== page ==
Five Steps to Becoming a Christian

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1. Read the Bible daily, especially the four Gospels. Conciliar Press sells an Orthodox Study Bible that contains the New King James Version of the New Testament and the St. Athanasius Academy Septuagint version of the Old Testament. This particular Bible is published by Thomas Nelson, Inc. It is an excellent choice for a Bible. Cambridge University Press sells the King James Version with the so-called "Apocrypha." All of those "apocryphal" books are in our Bible except the book that particular translation calls II Esdras. The 151st Psalm and the Third Book of Maccabees are unfortunately missing from this translation. Oxford University Press sells the New Oxford Annotated Bible with the Apocrypha, Revised Standard Version, Expanded Edition. The 151st Psalm and the Third Book of Maccabees are in this Bible along with the other books that form part of the Canon of Holy Scripture. There is an English translation of the Septuagint Old Testament that can be purchased from Christian Book Distributors. It was translated in the 19th century by Sir Lancelot Brenton.

2. Pray daily. You should pray after you arise each morning and before you go to bed each night. You should pray before and after each meal. You should pray spontaneously, that is, what comes out of your heart. You should also pray liturgically, that is, the prayers in the prayer books approved by the Church. You can purchase Orthodox Christian prayer books from Conciliar Press and Light and Life Publishing. St. Vladimir's Seminary Bookstore and St. Tikhon's Seminary Bookstore also sell Orthodox Christian prayer books.

3. Find an Orthodox church and attend the worship services there regularly. It is impossible to be a Christian without having a connection to the Church. Since the Orthodox Church is the true Church and the true Church is "the pillar and ground of the truth" (I Tim. 3:15), you will need the Church to help you understand the Bible. The Church proclaims her faith through her hymns and prayers.

4. Inquire about classes for inquirers and/or catechumens at the Orthodox church that you attend. You can usually find out about these classes by asking the priest, deacon, or other clergymen that serve there. Attend these classes regularly. If there are any other classes of religious instruction at this church, attend them, too.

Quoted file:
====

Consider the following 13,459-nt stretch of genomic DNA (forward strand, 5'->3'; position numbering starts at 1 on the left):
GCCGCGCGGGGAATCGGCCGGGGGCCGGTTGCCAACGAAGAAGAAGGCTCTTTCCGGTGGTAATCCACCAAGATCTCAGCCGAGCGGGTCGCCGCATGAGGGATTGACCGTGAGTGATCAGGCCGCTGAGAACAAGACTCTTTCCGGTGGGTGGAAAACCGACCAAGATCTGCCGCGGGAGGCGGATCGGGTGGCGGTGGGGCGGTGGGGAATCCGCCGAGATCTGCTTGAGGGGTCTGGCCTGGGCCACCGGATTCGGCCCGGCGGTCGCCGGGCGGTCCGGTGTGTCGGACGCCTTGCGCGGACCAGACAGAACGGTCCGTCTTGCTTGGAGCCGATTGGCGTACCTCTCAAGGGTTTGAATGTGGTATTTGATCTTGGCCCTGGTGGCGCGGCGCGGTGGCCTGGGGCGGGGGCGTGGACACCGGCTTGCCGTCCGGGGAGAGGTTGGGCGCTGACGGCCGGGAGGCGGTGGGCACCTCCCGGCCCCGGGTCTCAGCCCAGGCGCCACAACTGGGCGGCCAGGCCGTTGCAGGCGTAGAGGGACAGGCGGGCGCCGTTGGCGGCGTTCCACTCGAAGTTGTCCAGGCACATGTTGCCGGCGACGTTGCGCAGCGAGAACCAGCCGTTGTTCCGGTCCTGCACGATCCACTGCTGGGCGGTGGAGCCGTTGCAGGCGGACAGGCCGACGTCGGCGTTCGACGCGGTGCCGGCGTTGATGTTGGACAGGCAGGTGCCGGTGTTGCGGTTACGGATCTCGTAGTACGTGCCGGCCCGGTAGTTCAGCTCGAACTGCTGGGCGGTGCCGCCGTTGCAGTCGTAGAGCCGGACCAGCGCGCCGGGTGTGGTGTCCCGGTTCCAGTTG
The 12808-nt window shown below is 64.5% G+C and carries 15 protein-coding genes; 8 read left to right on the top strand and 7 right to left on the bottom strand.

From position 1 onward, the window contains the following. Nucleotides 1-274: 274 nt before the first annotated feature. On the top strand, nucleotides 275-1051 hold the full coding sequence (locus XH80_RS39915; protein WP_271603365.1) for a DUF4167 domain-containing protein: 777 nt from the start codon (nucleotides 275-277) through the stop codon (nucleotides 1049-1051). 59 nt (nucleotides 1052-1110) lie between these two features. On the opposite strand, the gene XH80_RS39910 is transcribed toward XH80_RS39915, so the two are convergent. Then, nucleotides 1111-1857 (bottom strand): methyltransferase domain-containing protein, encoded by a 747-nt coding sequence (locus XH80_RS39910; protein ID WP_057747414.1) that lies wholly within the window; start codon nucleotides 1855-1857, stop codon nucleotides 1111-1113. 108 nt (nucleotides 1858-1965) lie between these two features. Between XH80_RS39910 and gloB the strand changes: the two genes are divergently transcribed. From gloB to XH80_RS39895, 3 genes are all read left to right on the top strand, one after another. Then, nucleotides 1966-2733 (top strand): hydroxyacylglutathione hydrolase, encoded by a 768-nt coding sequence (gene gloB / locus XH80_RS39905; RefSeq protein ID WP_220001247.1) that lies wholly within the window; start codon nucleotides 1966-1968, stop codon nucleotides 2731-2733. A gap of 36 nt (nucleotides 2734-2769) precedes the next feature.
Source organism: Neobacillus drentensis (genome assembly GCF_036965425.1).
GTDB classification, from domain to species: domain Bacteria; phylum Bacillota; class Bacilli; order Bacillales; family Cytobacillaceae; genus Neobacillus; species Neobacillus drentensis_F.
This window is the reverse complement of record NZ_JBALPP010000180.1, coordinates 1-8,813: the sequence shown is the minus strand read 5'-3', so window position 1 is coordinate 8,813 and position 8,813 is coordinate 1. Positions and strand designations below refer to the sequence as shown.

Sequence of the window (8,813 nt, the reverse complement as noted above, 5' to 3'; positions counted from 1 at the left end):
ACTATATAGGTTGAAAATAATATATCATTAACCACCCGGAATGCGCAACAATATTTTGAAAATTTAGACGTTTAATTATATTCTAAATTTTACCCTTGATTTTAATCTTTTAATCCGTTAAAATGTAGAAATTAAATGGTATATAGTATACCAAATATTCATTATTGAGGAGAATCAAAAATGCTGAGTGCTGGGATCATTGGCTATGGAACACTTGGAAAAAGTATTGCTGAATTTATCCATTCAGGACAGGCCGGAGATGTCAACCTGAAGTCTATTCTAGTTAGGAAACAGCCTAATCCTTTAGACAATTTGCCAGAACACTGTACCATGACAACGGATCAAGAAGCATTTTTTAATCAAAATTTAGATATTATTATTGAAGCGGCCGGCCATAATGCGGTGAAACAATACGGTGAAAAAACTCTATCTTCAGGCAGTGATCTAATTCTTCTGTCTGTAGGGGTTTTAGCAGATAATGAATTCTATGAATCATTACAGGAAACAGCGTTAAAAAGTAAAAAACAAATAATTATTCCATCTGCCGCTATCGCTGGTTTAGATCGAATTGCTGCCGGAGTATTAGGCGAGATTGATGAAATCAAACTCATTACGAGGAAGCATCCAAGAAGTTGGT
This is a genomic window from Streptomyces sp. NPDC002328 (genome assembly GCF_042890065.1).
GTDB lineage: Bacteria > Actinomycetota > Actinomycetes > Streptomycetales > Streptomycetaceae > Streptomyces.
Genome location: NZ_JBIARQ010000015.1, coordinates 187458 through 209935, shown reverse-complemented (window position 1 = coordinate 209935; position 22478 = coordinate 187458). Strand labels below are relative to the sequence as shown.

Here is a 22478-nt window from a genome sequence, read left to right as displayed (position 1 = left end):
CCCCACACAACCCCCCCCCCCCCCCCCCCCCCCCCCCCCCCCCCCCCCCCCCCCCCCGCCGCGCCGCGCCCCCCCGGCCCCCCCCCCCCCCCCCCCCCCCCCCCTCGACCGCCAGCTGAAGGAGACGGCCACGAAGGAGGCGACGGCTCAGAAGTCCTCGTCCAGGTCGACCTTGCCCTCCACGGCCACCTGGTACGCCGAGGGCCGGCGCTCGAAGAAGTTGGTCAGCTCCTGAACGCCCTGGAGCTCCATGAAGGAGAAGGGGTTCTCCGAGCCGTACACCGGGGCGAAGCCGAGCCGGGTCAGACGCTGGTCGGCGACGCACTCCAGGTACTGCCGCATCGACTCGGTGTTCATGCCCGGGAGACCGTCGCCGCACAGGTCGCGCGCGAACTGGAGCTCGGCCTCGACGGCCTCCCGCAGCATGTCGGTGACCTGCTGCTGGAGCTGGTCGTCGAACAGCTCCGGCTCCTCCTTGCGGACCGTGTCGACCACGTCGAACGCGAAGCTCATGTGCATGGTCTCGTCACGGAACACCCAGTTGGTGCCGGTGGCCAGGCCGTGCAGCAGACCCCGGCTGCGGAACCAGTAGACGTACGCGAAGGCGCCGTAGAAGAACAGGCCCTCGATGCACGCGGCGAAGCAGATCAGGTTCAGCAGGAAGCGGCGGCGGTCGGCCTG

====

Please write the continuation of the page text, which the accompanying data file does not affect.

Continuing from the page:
5. Talk to the priest who serves the Orthodox church that you attend about becoming a catechumen. A catechumen is a learner who is striving to become a communicant member of the Church. When the priest prays the prayer of catechumens over you, you officially become a catechumen in the Orthodox Church. If he does not pray the prayer of catechumens over you immediately after you request to become a catechumen or at the next worship service, that does not mean that he does not want to do so. It may mean that he wants you to attend more inquirer classes and prayerfully reflect on your decision before doing that. Making the decision to become a Christian is a major decision and should not be taken lightly.

Lida Kniffen stands during the Litany of Catechumens in the Divine Liturgy. She is our first catechumen.

After you fulfill the requirements of the catechumenate, the priest will hear your life confession and administer the Sacraments to you. The requirements that one must fulfill as a catechumen may vary for each person. There are, however, three basic requirements that all catechumens must meet. They must accept the Orthodox Christian faith, they must worship and pray like an Orthodox Christian, and they must adopt an Orthodox Christian lifestyle.

Conciliar Press
Cambridge University Press (Bibles)
Oxford University Press (Bibles)
St. Tikhon's Seminary Bookstore
Light and Life Publishing
St. Vladimir's Seminary Bookstore
Christian Book Distributors
St. John of Kronstadt Press
Regina Orthodox Press